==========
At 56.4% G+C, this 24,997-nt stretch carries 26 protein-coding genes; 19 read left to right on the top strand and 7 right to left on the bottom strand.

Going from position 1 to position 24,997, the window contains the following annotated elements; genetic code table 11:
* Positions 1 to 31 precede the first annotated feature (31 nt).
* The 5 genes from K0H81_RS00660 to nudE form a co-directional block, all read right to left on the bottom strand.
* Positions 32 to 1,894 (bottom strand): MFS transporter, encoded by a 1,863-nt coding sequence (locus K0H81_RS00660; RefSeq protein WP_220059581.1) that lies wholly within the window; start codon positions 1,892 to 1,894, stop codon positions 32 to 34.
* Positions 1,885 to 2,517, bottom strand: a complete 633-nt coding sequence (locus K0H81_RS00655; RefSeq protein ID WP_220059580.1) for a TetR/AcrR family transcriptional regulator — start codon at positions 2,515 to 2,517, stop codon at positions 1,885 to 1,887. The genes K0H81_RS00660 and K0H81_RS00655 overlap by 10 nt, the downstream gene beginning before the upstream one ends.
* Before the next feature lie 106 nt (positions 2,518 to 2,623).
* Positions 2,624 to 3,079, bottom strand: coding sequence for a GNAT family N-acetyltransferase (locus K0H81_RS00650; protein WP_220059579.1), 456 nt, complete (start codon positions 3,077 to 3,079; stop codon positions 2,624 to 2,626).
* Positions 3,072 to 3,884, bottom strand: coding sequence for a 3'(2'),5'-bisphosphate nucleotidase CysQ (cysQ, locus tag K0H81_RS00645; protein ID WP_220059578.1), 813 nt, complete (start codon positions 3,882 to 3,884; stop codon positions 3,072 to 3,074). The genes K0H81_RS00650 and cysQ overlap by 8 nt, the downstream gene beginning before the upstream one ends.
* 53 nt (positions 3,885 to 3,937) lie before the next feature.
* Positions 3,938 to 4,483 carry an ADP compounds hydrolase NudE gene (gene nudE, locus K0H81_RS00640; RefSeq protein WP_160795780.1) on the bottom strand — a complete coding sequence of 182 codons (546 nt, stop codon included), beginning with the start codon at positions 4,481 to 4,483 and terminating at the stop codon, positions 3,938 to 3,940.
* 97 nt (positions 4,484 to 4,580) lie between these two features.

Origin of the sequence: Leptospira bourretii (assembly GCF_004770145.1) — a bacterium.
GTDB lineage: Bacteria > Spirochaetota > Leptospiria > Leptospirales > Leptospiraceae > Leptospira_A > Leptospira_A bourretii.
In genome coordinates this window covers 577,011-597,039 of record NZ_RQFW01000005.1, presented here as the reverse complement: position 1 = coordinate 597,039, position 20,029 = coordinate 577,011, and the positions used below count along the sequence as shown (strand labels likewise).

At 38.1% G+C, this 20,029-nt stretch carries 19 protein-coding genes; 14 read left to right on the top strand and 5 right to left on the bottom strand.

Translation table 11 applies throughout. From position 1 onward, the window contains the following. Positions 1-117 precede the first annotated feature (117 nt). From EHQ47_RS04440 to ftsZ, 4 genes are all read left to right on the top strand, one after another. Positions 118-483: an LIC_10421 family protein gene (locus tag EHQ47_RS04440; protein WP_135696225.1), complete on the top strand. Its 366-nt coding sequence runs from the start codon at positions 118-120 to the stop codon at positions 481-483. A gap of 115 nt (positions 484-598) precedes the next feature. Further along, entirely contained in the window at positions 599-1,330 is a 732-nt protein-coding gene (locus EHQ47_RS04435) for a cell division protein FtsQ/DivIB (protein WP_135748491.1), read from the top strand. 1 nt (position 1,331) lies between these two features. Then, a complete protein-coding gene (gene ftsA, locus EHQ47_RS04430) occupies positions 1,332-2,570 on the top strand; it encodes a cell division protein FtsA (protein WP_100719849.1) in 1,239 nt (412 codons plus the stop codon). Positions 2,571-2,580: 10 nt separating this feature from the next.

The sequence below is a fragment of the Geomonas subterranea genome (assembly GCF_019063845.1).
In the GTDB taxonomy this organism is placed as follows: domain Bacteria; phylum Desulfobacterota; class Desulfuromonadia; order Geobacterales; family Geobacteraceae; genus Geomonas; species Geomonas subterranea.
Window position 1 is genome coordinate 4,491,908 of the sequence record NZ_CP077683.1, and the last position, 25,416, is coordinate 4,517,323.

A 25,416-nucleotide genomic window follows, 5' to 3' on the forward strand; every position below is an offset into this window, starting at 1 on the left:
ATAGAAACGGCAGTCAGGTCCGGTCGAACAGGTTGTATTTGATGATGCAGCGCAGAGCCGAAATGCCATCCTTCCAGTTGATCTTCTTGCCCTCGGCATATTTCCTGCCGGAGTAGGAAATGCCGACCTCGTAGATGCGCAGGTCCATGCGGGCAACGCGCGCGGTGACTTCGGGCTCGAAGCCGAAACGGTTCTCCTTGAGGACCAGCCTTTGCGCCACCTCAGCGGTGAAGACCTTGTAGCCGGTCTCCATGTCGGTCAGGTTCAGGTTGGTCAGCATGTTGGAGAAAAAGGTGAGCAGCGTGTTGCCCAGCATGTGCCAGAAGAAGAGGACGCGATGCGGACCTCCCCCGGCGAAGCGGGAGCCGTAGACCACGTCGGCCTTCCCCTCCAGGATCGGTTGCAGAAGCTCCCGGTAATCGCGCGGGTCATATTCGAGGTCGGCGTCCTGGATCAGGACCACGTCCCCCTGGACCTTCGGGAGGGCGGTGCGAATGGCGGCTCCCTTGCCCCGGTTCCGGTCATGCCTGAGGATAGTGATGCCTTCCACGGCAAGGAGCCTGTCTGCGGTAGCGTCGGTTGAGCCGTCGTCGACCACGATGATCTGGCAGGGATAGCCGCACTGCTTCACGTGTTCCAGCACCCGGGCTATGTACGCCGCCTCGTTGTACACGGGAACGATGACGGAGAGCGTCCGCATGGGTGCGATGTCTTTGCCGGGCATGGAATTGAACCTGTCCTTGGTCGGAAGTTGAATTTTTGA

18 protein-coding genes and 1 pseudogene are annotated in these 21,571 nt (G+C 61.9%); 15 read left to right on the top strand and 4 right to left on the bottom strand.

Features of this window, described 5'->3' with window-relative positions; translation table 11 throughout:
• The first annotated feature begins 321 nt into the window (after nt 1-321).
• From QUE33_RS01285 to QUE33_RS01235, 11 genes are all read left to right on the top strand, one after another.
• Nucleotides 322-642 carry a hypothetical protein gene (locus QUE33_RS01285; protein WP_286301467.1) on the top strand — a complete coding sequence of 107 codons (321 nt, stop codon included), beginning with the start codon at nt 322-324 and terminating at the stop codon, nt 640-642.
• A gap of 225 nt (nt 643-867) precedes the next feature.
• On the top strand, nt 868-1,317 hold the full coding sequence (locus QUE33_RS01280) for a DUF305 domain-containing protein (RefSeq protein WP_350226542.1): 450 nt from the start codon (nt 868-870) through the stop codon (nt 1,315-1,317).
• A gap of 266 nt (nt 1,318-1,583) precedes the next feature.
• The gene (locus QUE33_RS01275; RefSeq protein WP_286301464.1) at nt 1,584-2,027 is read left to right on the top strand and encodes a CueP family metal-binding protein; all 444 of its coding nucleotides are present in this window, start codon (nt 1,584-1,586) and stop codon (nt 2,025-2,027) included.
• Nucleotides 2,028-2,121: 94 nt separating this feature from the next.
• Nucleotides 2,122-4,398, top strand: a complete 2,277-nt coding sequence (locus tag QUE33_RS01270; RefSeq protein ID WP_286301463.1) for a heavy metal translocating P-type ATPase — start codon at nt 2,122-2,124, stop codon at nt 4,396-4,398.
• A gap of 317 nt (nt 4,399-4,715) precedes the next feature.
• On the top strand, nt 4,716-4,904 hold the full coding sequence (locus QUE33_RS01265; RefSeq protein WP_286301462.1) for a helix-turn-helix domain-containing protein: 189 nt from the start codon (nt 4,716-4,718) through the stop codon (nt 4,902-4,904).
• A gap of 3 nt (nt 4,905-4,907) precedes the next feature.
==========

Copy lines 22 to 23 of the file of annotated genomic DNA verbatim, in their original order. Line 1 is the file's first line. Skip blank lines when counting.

ATAGAAACGGCAGTCAGGTCCGGTCGAACAGGTTGTATTTGATGATGCAGCGCAGAGCCGAAATGCCATCCTTCCAGTTGATCTTCTTGCCCTCGGCATATTTCCTGCCGGAGTAGGAAATGCCGACCTCGTAGATGCGCAGGTCCATGCGGGCAACGCGCGCGGTGACTTCGGGCTCGAAGCCGAAACGGTTCTCCTTGAGGACCAGCCTTTGCGCCACCTCAGCGGTGAAGACCTTGTAGCCGGTCTCCATGTCGGTCAGGTTCAGGTTGGTCAGCATGTTGGAGAAAAAGGTGAGCAGCGTGTTGCCCAGCATGTGCCAGAAGAAGAGGACGCGATGCGGACCTCCCCCGGCGAAGCGGGAGCCGTAGACCACGTCGGCCTTCCCCTCCAGGATCGGTTGCAGAAGCTCCCGGTAATCGCGCGGGTCATATTCGAGGTCGGCGTCCTGGATCAGGACCACGTCCCCCTGGACCTTCGGGAGGGCGGTGCGAATGGCGGCTCCCTTGCCCCGGTTCCGGTCATGCCTGAGGATAGTGATGCCTTCCACGGCAAGGAGCCTGTCTGCGGTAGCGTCGGTTGAGCCGTCGTCGACCACGATGATCTGGCAGGGATAGCCGCACTGCTTCACGTGTTCCAGCACCCGGGCTATGTACGCCGCCTCGTTGTACACGGGAACGATGACGGAGAGCGTCCGCATGGGTGCGATGTCTTTGCCGGGCATGGAATTGAACCTGTCCTTGGTCGGAAGTTGAATTTTTGA

18 protein-coding genes and 1 pseudogene are annotated in these 21,571 nt (G+C 61.9%); 15 read left to right on the top strand and 4 right to left on the bottom strand.